November 10, 2011 report
Nvidia Tegra 3 quad-core chip stokes tablet wars
(PhysOrg.com) -- Nvidia has launched its Tegra 3, the quad-core chip designed for mobile devices. Tech and investor blogs were busy yesterday assessing what this means for upcoming tablets and smartphones as to performance and power efficiency. The Tegra 3 processor provides up to three times the graphics performance of Tegra 2, and up to 61 percent lower power consumption, according to the Santa Clara-based company.
Its design is based on the ARM Cortex-A9 processor, an architecture that addresses the need for better control over power consumption in mobile computing. As ARM has said in its Cortex A-9 white paper, "Consumers dont just expect their products to do more; they also expect longer battery life for portable products. To achieve all-day use, which is now a minimum requirement, phone, smart phone and PDA manufacturers must deliver extra performance and features more efficiently than before."
Similarly, while there is good reason to be enthusiastic about the performance features of the Tegra 3, a potentially attractive feature for mobile business users of tablets and smartphones will most likely center on what Tegra 3 can promise in battery savings.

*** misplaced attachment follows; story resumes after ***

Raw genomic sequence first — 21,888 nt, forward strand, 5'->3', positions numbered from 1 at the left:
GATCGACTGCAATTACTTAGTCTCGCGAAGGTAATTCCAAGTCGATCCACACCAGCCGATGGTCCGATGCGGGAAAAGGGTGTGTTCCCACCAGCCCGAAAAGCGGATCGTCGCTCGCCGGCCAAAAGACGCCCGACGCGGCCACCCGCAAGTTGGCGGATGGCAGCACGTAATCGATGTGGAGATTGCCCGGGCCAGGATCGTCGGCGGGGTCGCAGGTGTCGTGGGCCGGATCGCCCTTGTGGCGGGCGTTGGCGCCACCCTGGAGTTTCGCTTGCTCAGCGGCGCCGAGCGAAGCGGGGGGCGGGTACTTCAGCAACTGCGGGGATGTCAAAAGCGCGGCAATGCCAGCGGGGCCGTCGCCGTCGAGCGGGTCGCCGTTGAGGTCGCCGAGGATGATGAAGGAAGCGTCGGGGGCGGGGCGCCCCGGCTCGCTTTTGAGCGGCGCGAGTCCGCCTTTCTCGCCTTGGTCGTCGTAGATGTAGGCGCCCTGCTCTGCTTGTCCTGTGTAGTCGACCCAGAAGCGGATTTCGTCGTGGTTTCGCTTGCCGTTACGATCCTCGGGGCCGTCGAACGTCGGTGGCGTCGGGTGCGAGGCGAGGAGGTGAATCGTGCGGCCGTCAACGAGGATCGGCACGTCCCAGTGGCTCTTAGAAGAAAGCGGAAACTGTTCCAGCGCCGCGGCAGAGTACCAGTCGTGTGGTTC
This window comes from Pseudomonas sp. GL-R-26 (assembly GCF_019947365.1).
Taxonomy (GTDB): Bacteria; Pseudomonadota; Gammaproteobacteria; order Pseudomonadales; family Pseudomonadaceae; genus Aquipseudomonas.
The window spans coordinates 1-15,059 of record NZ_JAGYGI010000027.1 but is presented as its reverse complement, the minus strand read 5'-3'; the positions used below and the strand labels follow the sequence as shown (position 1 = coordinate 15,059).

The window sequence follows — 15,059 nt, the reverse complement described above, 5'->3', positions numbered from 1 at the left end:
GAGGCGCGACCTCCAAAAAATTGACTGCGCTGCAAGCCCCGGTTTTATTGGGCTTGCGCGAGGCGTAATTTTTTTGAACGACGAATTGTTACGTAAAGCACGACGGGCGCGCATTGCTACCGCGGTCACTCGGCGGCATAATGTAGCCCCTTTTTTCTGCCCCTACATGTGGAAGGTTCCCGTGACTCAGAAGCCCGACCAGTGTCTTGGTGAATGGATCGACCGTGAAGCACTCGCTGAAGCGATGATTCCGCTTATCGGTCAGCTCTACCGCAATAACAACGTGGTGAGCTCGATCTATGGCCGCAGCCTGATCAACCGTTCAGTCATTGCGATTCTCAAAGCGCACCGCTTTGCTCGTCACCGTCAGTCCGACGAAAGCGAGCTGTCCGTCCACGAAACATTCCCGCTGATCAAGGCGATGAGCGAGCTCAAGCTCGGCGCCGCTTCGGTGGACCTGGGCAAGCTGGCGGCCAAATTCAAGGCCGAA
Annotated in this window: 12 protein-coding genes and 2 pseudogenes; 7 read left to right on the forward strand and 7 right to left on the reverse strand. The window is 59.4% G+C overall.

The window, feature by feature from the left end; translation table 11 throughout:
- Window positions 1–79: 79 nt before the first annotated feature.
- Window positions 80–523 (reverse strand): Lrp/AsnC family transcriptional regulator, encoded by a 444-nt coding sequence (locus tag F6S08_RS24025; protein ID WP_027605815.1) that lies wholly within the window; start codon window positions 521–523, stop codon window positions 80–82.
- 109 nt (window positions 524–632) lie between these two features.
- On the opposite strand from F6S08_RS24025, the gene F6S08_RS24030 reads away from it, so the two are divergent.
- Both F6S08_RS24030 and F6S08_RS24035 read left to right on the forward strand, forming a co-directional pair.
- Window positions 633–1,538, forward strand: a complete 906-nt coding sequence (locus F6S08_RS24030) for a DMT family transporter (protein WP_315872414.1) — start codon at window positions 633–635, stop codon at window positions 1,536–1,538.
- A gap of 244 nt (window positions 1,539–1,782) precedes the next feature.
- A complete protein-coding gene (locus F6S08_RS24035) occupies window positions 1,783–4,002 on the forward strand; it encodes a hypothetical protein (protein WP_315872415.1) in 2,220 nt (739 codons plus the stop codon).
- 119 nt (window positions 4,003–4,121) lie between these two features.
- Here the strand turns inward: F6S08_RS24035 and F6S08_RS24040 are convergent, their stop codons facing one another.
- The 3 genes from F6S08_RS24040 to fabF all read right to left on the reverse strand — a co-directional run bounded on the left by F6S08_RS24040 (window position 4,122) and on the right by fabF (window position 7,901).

The Tegra 3 uses what Nvidia calls Variable SMP (Variable Symmetric Multiprocessing) for low power and high performance. All five CPU cores are individually enabled and disabled based on the work load. Nvidia in its press release refers to its aggressive power-gating.
The four main cores are specifically designed for work requiring high performance, During tasks that require less power consumption -- listening to music or playing back video-- the Tegra 3 processor shuts down its four performance-tuned cores and instead uses the companion core. This adds up to the big battery savings, up to 61 percent. The Tegra 3 also has a 12-core GeForce graphics processing unit, for enhanced multimedia performance.
First to the plate for the Tegra 3 is Asus, which has announced its new tablet that will use the quad-core Tegra 3 chip. This is the Asus Eee Pad Transformer Prime, a device with a pricetag of $499 for the 32GB version and $599 for 64GB. An optional keyboard is priced at $149.
The Asus tablet, with Tegra 3 processors power-management features combined with its own optimizations, Is reported to have a battery life of up to 12 hours. This 10.1-inch tablet will appear in stores by the end of the year.
As exceptional as both the Nvidia and Asus debuts are, observers note the competitiveness of the tablet market. Nvidia will not be the one and only player in the quad-core arena for a very long time. Reports point to Qualcomm, an Nvidia competitor, which is expected to bring out its quad-core processors early next year.
© 2011 PhysOrg.com